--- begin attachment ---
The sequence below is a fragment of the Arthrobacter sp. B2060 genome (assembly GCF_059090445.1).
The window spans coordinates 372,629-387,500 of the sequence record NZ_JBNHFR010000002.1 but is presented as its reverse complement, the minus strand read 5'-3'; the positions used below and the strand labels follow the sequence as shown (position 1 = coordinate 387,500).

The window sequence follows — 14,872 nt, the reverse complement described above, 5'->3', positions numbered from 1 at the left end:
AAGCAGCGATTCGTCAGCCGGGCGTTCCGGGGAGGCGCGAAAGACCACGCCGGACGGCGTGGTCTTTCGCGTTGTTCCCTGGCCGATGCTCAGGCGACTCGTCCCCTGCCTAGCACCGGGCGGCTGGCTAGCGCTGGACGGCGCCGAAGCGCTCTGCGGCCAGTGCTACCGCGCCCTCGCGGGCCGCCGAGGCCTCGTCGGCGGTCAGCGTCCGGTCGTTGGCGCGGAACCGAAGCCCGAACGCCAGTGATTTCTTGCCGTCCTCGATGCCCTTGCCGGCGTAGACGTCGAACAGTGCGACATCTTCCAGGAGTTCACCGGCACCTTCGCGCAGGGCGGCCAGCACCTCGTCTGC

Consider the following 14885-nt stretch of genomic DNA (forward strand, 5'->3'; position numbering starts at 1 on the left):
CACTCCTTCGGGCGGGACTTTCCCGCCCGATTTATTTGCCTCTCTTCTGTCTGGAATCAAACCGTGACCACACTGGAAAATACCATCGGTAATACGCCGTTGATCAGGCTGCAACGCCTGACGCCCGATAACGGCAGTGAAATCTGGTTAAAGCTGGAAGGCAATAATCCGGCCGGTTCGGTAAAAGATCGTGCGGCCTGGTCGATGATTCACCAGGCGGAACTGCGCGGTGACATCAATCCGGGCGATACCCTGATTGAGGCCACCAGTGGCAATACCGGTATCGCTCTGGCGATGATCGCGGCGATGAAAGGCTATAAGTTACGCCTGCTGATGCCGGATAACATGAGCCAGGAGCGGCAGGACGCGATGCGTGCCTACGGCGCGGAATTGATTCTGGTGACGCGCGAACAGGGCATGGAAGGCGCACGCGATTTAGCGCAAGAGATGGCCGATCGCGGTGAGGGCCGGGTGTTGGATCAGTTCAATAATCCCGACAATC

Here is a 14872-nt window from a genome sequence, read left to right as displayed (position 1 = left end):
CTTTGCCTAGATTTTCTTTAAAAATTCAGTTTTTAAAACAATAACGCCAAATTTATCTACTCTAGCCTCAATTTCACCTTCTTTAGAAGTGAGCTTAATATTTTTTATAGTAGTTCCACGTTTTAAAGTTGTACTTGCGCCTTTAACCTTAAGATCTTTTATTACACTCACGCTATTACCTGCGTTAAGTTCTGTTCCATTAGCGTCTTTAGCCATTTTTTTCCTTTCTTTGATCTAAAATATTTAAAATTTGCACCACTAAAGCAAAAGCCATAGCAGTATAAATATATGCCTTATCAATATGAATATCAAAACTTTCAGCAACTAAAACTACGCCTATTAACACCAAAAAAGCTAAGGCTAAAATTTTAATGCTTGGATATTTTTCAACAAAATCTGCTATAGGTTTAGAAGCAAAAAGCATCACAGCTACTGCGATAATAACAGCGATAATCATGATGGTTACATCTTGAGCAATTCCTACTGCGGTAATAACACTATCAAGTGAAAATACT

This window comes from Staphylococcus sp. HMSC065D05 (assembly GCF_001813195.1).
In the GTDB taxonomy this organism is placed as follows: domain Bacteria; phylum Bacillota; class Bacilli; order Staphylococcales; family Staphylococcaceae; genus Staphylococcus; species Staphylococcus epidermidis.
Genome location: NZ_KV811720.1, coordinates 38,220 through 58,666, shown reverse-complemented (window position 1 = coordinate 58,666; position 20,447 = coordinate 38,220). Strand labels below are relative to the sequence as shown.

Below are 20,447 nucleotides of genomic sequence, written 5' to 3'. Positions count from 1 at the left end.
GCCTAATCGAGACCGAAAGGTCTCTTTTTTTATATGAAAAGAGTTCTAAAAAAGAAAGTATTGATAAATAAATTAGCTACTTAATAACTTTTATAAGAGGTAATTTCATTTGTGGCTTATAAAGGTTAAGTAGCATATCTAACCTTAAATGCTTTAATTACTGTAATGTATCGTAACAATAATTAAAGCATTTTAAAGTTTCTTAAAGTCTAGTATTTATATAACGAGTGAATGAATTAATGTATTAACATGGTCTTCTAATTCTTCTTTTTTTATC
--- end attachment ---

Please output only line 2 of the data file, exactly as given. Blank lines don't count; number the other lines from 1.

The window spans coordinates 372,629-387,500 of the sequence record NZ_JBNHFR010000002.1 but is presented as its reverse complement, the minus strand read 5'-3'; the positions used below and the strand labels follow the sequence as shown (position 1 = coordinate 387,500).